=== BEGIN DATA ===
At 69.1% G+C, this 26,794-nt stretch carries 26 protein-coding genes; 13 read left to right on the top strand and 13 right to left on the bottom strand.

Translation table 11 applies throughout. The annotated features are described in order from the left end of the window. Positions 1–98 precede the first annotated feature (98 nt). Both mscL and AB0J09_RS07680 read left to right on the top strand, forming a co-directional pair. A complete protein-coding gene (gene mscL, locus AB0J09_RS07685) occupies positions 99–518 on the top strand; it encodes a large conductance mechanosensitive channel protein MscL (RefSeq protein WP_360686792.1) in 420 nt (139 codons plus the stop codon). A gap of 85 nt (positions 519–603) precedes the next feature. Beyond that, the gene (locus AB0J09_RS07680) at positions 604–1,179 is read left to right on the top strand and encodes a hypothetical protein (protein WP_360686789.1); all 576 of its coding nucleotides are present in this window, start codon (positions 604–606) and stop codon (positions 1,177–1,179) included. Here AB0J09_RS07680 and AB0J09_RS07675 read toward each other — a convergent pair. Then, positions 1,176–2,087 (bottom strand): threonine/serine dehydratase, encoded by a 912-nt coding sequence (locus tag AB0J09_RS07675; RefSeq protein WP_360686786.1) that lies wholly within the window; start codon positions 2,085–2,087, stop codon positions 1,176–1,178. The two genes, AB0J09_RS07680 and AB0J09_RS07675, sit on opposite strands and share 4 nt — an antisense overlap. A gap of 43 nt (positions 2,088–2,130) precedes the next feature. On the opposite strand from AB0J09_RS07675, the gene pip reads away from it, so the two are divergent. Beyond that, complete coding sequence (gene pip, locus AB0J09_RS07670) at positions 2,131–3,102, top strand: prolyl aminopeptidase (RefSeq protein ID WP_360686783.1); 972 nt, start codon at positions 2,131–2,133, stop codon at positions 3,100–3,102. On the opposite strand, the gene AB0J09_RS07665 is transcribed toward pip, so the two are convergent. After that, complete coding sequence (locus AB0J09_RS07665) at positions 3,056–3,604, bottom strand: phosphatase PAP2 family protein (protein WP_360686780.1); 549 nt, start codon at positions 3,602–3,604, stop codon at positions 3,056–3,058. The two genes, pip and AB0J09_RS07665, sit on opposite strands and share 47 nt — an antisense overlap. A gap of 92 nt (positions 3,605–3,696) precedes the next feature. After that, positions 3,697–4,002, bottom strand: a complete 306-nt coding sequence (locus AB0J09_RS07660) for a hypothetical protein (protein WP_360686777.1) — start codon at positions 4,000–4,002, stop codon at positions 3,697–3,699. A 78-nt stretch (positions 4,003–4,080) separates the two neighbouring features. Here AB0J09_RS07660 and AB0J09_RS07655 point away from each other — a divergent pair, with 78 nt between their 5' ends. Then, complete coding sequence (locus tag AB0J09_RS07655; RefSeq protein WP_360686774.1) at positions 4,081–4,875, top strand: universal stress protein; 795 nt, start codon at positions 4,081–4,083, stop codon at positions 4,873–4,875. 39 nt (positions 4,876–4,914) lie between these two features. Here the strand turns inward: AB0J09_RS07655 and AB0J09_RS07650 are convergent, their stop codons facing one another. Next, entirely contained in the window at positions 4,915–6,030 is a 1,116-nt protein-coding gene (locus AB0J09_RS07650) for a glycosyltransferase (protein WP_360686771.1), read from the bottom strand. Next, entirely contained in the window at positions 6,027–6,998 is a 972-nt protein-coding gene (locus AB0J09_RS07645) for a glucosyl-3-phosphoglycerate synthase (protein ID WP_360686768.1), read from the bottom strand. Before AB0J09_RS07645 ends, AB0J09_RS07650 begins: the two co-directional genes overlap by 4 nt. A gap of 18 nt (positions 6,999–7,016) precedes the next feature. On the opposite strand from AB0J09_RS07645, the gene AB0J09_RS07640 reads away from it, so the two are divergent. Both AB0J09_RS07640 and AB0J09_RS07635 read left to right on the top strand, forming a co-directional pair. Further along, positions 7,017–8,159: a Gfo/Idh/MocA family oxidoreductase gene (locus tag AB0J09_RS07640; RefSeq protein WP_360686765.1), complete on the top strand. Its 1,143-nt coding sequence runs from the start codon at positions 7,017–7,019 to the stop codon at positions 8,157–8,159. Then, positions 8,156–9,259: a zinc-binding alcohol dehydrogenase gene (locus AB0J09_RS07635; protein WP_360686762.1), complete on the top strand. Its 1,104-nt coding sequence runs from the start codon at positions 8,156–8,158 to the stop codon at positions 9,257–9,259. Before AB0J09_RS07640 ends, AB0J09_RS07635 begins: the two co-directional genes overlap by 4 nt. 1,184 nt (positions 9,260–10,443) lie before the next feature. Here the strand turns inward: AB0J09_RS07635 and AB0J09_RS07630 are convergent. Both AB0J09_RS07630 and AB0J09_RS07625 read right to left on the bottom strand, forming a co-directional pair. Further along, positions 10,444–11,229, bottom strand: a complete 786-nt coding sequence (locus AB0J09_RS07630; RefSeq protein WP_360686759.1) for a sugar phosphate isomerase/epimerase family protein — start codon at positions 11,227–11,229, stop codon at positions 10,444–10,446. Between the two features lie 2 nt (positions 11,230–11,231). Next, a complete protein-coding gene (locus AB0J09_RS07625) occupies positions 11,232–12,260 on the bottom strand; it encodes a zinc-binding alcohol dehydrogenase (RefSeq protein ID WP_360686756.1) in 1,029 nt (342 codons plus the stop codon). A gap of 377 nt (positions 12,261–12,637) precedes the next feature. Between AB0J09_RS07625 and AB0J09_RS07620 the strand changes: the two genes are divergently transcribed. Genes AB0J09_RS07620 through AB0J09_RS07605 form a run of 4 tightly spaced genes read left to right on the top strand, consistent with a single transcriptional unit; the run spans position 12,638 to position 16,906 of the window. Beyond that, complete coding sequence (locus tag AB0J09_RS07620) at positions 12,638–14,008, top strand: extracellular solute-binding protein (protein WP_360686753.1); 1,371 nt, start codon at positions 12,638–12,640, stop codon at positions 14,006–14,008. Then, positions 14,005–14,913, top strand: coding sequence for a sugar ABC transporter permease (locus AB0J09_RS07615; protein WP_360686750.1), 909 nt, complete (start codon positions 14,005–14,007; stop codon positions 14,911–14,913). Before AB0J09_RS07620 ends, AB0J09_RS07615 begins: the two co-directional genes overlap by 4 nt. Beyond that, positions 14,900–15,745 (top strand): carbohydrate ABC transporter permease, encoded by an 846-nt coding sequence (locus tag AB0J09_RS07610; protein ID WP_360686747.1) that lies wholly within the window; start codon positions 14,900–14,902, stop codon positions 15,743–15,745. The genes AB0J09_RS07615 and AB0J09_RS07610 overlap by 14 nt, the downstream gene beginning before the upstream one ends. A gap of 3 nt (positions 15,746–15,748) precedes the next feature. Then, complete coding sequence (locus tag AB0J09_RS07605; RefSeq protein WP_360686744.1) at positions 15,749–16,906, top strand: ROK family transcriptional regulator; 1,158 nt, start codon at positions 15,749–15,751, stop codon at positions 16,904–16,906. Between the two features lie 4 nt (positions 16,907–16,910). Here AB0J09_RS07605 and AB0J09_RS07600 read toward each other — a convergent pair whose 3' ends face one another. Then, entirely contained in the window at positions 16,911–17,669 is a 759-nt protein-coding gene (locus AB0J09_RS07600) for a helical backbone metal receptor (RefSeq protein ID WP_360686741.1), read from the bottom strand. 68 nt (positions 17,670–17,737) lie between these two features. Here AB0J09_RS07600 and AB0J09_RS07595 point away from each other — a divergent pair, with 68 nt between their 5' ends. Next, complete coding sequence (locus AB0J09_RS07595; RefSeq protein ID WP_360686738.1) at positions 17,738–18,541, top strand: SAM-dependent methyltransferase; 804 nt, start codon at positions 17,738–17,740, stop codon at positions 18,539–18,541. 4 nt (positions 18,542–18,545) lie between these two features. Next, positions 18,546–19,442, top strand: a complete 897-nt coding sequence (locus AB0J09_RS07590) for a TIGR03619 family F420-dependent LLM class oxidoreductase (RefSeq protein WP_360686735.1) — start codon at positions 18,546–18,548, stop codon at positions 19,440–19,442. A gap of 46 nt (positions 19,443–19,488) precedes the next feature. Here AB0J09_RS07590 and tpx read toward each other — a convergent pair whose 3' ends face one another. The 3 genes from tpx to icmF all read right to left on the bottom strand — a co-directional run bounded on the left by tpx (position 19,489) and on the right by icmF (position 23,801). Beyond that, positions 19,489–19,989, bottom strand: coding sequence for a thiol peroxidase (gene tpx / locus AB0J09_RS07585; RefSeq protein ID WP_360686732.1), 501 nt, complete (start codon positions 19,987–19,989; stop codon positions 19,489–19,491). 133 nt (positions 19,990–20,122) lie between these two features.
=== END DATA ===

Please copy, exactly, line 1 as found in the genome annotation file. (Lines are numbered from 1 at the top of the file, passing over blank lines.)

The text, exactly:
At 69.1% G+C, this 26,794-nt stretch carries 26 protein-coding genes; 13 read left to right on the top strand and 13 right to left on the bottom strand.